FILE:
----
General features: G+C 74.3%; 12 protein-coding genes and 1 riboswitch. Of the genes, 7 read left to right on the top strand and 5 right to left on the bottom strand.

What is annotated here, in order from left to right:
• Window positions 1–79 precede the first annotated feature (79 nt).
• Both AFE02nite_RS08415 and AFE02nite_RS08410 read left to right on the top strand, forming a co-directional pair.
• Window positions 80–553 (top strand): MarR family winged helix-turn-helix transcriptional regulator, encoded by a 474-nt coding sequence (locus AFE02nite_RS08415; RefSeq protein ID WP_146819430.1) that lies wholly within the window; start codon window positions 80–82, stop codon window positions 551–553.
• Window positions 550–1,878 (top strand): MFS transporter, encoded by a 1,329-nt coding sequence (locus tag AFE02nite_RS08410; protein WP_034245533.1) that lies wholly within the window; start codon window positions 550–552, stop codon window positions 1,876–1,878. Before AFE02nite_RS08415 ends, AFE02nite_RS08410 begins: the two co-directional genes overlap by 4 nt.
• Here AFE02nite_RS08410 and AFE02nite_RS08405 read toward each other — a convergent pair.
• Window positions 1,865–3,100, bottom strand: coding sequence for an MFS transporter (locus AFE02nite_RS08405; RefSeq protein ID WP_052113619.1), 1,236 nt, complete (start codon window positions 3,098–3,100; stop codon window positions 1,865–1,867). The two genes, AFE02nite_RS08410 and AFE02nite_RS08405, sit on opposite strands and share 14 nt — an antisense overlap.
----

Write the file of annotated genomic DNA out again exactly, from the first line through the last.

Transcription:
General features: G+C 74.3%; 12 protein-coding genes and 1 riboswitch. Of the genes, 7 read left to right on the top strand and 5 right to left on the bottom strand.

What is annotated here, in order from left to right:
• Window positions 1–79 precede the first annotated feature (79 nt).
• Both AFE02nite_RS08415 and AFE02nite_RS08410 read left to right on the top strand, forming a co-directional pair.
• Window positions 80–553 (top strand): MarR family winged helix-turn-helix transcriptional regulator, encoded by a 474-nt coding sequence (locus AFE02nite_RS08415; RefSeq protein ID WP_146819430.1) that lies wholly within the window; start codon window positions 80–82, stop codon window positions 551–553.
• Window positions 550–1,878 (top strand): MFS transporter, encoded by a 1,329-nt coding sequence (locus tag AFE02nite_RS08410; protein WP_034245533.1) that lies wholly within the window; start codon window positions 550–552, stop codon window positions 1,876–1,878. Before AFE02nite_RS08415 ends, AFE02nite_RS08410 begins: the two co-directional genes overlap by 4 nt.
• Here AFE02nite_RS08410 and AFE02nite_RS08405 read toward each other — a convergent pair.
• Window positions 1,865–3,100, bottom strand: coding sequence for an MFS transporter (locus AFE02nite_RS08405; RefSeq protein ID WP_052113619.1), 1,236 nt, complete (start codon window positions 3,098–3,100; stop codon window positions 1,865–1,867). The two genes, AFE02nite_RS08410 and AFE02nite_RS08405, sit on opposite strands and share 14 nt — an antisense overlap.